fighting spam and scams on the Internet
"419" Scam – Advance Fee / Fake Lottery Scam
The so-called "419" scam is a type of fraud dominated by criminals from Nigeria and other countries in Africa. Victims of the scam are promised a large amount of money, such as a lottery prize, inheritance, money sitting in some bank account, etc.
Victims never receive this non-existent fortune but are tricked into sending their money to the criminals, who remain anonymous. They hide their real identity and location by using fake names and fake postal addresses as well as communicating via anonymous free email accounts and mobile phones.
Keep in mind that scammers DO NOT use their real names when defrauding people.
The criminals either abuse names of real people or companies or invent names or addresses.
Any real people or companies mentioned below have NO CONNECTION to the scammers!
Read more about such scams here or in our 419 FAQ. Use the Scam-O-Matic to verify suspect emails.
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Some comments by the Scam-O-Matic about the following email:
- An email address listed inside this email has been used in a known fraud before.
- This email uses a separate reply address that is different from the sender address. Spammers use this to get replies even when the original spam sending accounts have been shut down. Also, sometimes the sender addresses are legitimate looking but fake and only the reply address is actually an email account controlled by the scammers.
- The following phrases in this message should put you on alert:
- "million us dollars" (they want you to be blinded by the prospect of quick money, but the only money that ever changes hands in 419 scams is from you to the criminals)
- This email message is a next of kin scam.
- This email lists mobile phone numbers. Use of such numbers is typical for scams because they allow criminals to conceal their true location. They can receive calls in an Internet cafe from where they send you emails, while pretending to be in some office.
- +447031800873 (UK, redirects to a mobile phone in another country)
- This email lists free webmail addresses. Use of such addresses is typical for scams. Lotteries, banks and any but the smallest of companies do not normally use such addresses. Criminals use them to anonymously send and receive email at Internet cafes.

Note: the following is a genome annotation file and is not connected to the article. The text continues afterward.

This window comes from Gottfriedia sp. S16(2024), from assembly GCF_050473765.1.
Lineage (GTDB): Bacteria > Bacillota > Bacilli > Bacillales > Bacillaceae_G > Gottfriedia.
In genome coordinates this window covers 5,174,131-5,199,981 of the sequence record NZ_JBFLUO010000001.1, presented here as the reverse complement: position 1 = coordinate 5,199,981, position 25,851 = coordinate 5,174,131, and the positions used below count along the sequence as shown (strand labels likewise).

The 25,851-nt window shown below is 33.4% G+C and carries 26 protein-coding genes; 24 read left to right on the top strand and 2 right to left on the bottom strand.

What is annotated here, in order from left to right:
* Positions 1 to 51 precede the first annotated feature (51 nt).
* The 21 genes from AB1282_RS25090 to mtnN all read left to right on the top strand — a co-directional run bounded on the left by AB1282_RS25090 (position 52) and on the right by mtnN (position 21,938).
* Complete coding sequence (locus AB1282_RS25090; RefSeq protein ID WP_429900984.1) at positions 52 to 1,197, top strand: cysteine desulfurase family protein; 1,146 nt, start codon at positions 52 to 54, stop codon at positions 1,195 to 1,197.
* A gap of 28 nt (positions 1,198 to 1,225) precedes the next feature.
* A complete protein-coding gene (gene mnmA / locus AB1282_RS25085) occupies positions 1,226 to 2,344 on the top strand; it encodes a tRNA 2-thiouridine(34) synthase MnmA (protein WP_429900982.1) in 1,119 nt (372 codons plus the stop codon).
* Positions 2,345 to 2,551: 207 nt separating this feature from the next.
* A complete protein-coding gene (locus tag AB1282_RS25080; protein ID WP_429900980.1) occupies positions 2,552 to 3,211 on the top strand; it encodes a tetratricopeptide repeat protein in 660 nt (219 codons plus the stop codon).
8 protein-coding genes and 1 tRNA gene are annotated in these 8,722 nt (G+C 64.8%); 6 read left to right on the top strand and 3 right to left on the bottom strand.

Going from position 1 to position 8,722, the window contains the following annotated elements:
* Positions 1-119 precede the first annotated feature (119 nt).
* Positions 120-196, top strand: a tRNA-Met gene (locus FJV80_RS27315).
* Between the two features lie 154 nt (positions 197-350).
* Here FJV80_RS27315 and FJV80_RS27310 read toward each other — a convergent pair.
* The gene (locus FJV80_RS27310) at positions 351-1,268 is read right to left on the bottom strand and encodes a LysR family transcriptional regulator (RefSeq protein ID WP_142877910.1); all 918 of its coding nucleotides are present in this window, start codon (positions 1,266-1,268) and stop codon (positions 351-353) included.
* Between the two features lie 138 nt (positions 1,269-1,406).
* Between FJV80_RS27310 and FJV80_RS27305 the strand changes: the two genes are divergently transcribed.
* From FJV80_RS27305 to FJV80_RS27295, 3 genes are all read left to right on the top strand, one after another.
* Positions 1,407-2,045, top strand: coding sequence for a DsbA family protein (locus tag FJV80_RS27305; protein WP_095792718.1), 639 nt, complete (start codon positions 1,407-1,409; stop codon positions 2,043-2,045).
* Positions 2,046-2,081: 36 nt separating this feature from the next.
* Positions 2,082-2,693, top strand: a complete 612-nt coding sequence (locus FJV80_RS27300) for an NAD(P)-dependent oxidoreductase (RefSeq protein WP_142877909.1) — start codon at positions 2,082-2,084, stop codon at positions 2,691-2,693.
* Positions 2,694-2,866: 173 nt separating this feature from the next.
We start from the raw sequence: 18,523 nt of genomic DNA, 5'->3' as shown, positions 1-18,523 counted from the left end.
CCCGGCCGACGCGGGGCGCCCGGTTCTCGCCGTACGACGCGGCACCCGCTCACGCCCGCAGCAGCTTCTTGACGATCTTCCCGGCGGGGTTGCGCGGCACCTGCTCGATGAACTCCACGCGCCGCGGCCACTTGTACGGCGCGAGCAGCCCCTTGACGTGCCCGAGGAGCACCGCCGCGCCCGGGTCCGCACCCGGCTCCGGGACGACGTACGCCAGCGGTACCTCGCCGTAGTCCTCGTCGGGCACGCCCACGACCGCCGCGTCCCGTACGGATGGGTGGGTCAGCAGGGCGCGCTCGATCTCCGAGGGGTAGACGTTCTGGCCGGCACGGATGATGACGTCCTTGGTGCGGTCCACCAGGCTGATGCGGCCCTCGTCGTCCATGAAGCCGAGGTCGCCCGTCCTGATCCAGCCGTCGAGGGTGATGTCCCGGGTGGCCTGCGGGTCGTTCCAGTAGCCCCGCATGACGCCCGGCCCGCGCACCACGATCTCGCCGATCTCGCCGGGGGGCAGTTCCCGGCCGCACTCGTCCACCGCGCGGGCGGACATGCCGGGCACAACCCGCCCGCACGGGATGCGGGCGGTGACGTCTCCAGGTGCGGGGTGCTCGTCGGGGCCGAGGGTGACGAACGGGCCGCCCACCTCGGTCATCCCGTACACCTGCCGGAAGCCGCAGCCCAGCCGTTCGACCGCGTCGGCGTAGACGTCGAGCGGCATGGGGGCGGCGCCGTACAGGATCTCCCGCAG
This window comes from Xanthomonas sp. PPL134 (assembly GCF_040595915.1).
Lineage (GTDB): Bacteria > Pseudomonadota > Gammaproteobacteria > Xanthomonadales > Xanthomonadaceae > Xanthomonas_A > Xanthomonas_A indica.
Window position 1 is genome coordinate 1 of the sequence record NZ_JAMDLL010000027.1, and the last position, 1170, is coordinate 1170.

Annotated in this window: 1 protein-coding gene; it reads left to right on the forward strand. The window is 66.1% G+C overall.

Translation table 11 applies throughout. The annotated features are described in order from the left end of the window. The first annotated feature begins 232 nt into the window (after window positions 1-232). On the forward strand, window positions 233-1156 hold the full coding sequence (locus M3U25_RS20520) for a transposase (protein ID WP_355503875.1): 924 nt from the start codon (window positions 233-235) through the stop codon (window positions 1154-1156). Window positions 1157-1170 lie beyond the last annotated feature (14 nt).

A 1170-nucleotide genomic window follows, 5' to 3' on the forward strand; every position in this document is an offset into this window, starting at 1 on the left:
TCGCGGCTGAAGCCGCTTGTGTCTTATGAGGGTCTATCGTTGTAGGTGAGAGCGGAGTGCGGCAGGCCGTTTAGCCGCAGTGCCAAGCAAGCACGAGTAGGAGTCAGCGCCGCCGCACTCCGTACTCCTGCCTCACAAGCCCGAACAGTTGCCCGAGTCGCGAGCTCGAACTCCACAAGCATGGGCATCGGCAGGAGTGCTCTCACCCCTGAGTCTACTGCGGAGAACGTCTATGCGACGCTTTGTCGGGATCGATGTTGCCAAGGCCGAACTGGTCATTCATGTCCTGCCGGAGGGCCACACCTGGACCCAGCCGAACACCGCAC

- email@example.com (email address has been used in a known fraud before)
Fraud email example:
From: "Paul R. Smith" (may be fake)
Date: Thu, 25 Apr 2013 20:29:15 -0400
Subject: RE: REQUEST FOR URGENT AND BENEFICIAL ASSISTANCE.
Mr. Paul R. Smith
Hello My Friend,
REQUEST FOR URGENT AND BENEFICIAL ASSISTANCE.
This letter must come to you as a surprise, but I believe that it takes just a contact for people to meet and become great friends and business partners. This is a personal and private letter directed to you and I request that it be treated as such.
My name is Paul R. Smith, a Retired Financial Consultant. I was the personal Financial Advisor to the late Eng. Norio Kawamura, a Japanese-American hereafter referred to as 'My late Client'. He was a successful Businessman here in The United Kingdom but died in a car crash along with his immediate family members on the 21st of December 2002. Shortly after his death I was directed by his bank to locate any of his extended relatives whom shall be claimant / beneficiary of his fixed deposit account with the bank valued at £10 Million Great British Pounds (Approximately 16.3 Million US Dollars). I tried my best to locate any of his family members but all such efforts were not successful. I also sought the assistance of the American and Japanese Embassies here in London in locating any of his relatives without any luck.
My worry now is that proceedings for forfeiture of this fund to the British Government in line with enabling laws will be initiated if no Next of Kin came forward to claim the fund by 21st of December this year (2013.) And considering the amount of fund involved and the wasteful use it will be put to should this happen, I decided to urgently search for a credible, and trustworthy person to Partner with in diverting this fund so as to put it to a judicious and useful use. I propose that the total fund be shared 60% for me and 40% for you at the conclusion of transfer to your account.
To commence the process of claim/transfer of this fund to your designated bank account, you need firstly signify your interest by contacting me via e-mail, firstname.lastname@example.org and then I will give you full details on gaining your confidence. I want to assure that there are no risks involved as all steps involved in achieving a smooth transfer of this fund to your account will be legally followed.
Do note that I have with me, copies of the original documents to the fixed deposit account needed to give credence and legitimacy to the claim. The documents were entrusted with me by my late client, Kawamura days after making the fixed deposit, so you need not entertain any fears. Also note that successful transfer of the Fund to your nominated account can be achieved within 14 Banking days of signifying your interest. Like I said, I require only a solemn confidentiality on this. Please, include your Private and confidential Phone numbers (preferably Mobile) in your reply.
Paul R. Smith.